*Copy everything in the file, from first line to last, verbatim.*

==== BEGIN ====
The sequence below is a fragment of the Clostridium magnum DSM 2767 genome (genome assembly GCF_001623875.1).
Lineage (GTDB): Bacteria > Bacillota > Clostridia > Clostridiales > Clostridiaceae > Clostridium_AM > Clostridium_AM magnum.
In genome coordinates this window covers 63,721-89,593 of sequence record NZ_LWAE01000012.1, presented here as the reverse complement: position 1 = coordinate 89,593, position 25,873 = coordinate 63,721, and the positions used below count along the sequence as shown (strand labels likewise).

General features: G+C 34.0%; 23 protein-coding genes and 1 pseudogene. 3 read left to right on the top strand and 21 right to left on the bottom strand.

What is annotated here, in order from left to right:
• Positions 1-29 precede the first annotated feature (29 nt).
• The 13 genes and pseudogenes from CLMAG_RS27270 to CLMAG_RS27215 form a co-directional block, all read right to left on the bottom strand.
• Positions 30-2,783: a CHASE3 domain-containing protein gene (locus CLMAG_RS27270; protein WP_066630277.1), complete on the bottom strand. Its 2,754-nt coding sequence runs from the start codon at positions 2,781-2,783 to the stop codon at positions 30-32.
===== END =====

The sequence below is a fragment of the Clostridium magnum DSM 2767 genome (genome assembly GCF_001623875.1).
Lineage (GTDB): Bacteria > Bacillota > Clostridia > Clostridiales > Clostridiaceae > Clostridium_AM > Clostridium_AM magnum.
In genome coordinates this window covers 63,721-89,593 of sequence record NZ_LWAE01000012.1, presented here as the reverse complement: position 1 = coordinate 89,593, position 25,873 = coordinate 63,721, and the positions used below count along the sequence as shown (strand labels likewise).

General features: G+C 34.0%; 23 protein-coding genes and 1 pseudogene. 3 read left to right on the top strand and 21 right to left on the bottom strand.

What is annotated here, in order from left to right:
• Positions 1-29 precede the first annotated feature (29 nt).
• The 13 genes and pseudogenes from CLMAG_RS27270 to CLMAG_RS27215 form a co-directional block, all read right to left on the bottom strand.
• Positions 30-2,783: a CHASE3 domain-containing protein gene (locus CLMAG_RS27270; protein WP_066630277.1), complete on the bottom strand. Its 2,754-nt coding sequence runs from the start codon at positions 2,781-2,783 to the stop codon at positions 30-32.